7. Binding Scenarios
          1. Step one: Baseline
          2. Step two: The GAC
          3. Step three: Versioning
          4. Step four: Side-by-side versioning
        8. Configuring How Assemblies Load
          1. Influencing binding policy
        9. Validating Assemblies for Consistency
      2. Application Domains
        1. Agile Components
      3. Bootstrapping the Assembly Load Process
      4. Securing Against Harmful Assemblies
      5. Summary
    6. 5. Synthesizing Components
      1. The Anatomy of a Component
        1. Component Instance Structure
        2. The Hierarchy of Runtime Metadata
          1. More about MethodTables
          2. EEClasses
        3. Viewing the Type, Method, and Interface Tables
          1. Using WinDbg and the SOS debugger extension
          2. Loading the executable for debugging
          3. Halting execution
          4. Viewing internal structures
        4. Laying Out Method and Interface Tables
          1. Method layout and interface maps
      2. Verifying and Compiling CIL
        1. Verification and JIT Compilation
      3. Calling Conventions in Managed Code
        1. The JIT Calling Convention
        2. x86 as a Native Calling Convention Example
        3. Other Calling Conventions
      4. Emitting Components Dynamically
          1. The API
          2. The implementation
      5. Summary
    7. 6. Regulating the Execution Engine
      1. Threads
        1. Setting Up a Managed Thread
      2. Traversing the Execution Engine Stack
        1. Annotating the Stack with Frames
        2. Categorizing Frames
          1. Annotating data
          2. Marking transitions
        3. Stackwalking
        4. Stackwalking Example: Enforcing Code Access Security
      3. Threading and Concurrency
        1. Managing Threads
          1. Thread states
        2. Scheduling Execution Using the Threadpool
      4. Synchronizing Concurrent Access to Components
      5. Handling Component Exceptions
        1. CLI Exception Model
        2. Throwing Exceptions
        3. Handling Exceptions
        4. Unwinding the Stack
      6. Summary
    8. 7. Managing Memory Within the Execution Engine
      1. Memory and Resource Management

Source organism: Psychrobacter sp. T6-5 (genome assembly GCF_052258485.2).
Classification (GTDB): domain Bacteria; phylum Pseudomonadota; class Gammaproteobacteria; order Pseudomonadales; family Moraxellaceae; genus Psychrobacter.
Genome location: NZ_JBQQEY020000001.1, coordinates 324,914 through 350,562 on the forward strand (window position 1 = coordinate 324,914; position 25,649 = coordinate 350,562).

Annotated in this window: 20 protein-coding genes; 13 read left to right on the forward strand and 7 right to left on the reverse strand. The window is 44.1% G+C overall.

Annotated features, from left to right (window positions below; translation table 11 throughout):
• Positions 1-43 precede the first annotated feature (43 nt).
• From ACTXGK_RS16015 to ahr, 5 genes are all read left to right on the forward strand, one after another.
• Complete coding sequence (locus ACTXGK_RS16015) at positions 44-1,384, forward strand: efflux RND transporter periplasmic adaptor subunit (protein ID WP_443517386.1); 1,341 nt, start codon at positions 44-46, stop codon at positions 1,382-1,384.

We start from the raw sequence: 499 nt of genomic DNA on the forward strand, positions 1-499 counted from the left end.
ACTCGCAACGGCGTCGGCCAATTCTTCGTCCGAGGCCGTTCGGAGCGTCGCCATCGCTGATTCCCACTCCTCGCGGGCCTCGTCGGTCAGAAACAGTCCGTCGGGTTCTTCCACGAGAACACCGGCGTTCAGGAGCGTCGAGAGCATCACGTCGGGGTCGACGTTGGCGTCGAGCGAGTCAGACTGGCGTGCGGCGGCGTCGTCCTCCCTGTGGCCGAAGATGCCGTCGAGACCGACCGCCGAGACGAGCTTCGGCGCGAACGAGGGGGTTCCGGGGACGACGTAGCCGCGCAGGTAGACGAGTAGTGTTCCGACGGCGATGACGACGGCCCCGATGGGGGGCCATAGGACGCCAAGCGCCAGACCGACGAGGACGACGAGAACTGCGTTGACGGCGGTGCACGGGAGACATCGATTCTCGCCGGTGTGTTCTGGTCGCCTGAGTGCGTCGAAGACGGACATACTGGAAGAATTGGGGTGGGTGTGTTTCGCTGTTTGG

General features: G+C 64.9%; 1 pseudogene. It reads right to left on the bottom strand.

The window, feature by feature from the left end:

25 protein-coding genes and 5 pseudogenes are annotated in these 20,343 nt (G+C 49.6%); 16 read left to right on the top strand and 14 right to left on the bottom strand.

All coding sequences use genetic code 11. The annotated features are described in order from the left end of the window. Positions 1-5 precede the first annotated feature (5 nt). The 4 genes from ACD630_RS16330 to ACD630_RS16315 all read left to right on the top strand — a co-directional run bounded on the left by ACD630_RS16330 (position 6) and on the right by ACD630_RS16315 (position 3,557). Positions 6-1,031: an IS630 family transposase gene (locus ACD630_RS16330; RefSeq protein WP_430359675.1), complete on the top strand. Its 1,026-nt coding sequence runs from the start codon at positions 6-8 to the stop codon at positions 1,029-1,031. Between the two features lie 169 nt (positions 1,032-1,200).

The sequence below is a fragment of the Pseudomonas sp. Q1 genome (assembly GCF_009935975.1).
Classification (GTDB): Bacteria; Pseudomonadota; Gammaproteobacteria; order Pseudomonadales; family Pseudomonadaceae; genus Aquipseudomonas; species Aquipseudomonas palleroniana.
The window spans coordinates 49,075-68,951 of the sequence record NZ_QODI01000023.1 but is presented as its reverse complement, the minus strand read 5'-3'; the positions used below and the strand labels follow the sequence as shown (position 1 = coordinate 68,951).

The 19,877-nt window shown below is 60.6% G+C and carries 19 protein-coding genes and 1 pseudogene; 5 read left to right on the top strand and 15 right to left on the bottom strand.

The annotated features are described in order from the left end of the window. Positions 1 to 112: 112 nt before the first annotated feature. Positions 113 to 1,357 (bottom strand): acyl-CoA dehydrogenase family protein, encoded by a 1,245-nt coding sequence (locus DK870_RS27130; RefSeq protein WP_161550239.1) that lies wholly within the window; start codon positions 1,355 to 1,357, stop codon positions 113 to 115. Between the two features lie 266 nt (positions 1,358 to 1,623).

2. Organizing and Allocating Dynamic Memory
        1. Object Allocation by Generation
        2. Large Object Allocation
        3. The Write Barrier
      3. Reclaiming Memory
        1. Promoting Ephemeral Survivors
        2. Relocation Fix-Up
        3. Marking the Elder Generation
        4. Reclaiming Memory by Sweeping
      4. Structuring Metadata for Collection
      5. Scheduling Collection
      6. Finalization
      7. Summary
    9. 8. Interlude: Enabling Component Integration with Metadata
      1. Altering Metadata Representation
      2. Transforming Metadata in the CLI
        1. Serializing Components by Using Metadata
        2. Creating Proxies Using Metadata
      3. Metadata in Action
    10. 9. The Platform Adaptation Layer
      1. PAL Overview
      2. Common Infrastructure
        1. Sharing Memory Between Unix Processes
        2. The Handle Manager
      3. Processes and Threads
        1. PAL Processes
        2. Controlling PAL Processes
        3. Threads
        4. Thread Local Storage
      4. Synchronizing Processes and Threads
        1. Critical Sections
        2. The BlockingPipe and the ThreadWaitingList
        3. Semaphores
        4. Events
        5. Mutexes
      5. Implementing Signaling
      6. Suspending and Resuming PAL Threads
      7. Asynchronous Procedure Calls
      8. Handling Exceptions in the PAL
        1. Handling Signals with Exception Handlers
        2. Managing Exception State
        3. Raising Exceptions and Unwinding the Stack
      9. Managing Memory with the PAL
        1. Protecting Memory
        2. Reserving Versus Committing Memory
        3. Updating Memory with Interlocked Instructions
      10. Exploring the Rest of the PAL
        1. Locking File Regions in Multiple Processes
        2. Asynchronous Socket Operations
      11. Joining Components to the OS
    11. A. A Quick Tour of Rotor
    12. B. Building Rotor
        1. Build Mode
        2. Windows Prerequisites
        3. FreeBSD Prerequisites
        4. Mac OS X Prerequisites
      1. Building Rotor on Windows
      2. Building Rotor on Unix
      3. Tests
        1. PAL Test Suite
        2. SSCLI Quality Suites
      4. Build Scenarios
        1. Primary Bootstrap
        2. Secondary Bootstrap
        3. Core Elements
        4. FX Class Libraries
        5. Managed-Class Libraries
        6. Managed Compilers
      5. Troubleshooting
    13. C. Porting Rotor
    14. D. Rotor Macrology
      1. General Macros
      2. Execution Engine Macros
      3. JIT Compiler Macros
      4. PAL and Platform Macros
    15. Index
    16. Colophon